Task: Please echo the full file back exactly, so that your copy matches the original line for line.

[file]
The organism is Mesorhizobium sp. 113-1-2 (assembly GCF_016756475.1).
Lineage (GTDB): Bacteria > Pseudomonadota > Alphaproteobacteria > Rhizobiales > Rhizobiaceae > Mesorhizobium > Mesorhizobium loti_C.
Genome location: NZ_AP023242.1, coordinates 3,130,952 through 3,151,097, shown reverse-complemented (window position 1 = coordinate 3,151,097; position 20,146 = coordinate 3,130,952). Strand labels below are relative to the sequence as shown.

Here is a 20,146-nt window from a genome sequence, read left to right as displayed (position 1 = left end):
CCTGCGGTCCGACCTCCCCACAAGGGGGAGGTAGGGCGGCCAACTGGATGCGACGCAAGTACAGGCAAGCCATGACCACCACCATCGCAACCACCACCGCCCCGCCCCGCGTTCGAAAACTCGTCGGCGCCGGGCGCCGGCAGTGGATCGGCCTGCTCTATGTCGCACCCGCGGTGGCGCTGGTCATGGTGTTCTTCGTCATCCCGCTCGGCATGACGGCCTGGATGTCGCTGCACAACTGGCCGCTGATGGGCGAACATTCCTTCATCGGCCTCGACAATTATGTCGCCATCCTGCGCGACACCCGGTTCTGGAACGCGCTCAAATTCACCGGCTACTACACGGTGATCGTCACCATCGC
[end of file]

The organism is Mesorhizobium sp. 113-1-2 (assembly GCF_016756475.1).
Lineage (GTDB): Bacteria > Pseudomonadota > Alphaproteobacteria > Rhizobiales > Rhizobiaceae > Mesorhizobium > Mesorhizobium loti_C.
Genome location: NZ_AP023242.1, coordinates 3,130,952 through 3,151,097, shown reverse-complemented (window position 1 = coordinate 3,151,097; position 20,146 = coordinate 3,130,952). Strand labels below are relative to the sequence as shown.

Here is a 20,146-nt window from a genome sequence, read left to right as displayed (position 1 = left end):
CCTGCGGTCCGACCTCCCCACAAGGGGGAGGTAGGGCGGCCAACTGGATGCGACGCAAGTACAGGCAAGCCATGACCACCACCATCGCAACCACCACCGCCCCGCCCCGCGTTCGAAAACTCGTCGGCGCCGGGCGCCGGCAGTGGATCGGCCTGCTCTATGTCGCACCCGCGGTGGCGCTGGTCATGGTGTTCTTCGTCATCCCGCTCGGCATGACGGCCTGGATGTCGCTGCACAACTGGCCGCTGATGGGCGAACATTCCTTCATCGGCCTCGACAATTATGTCGCCATCCTGCGCGACACCCGGTTCTGGAACGCGCTCAAATTCACCGGCTACTACACGGTGATCGTCACCATCGC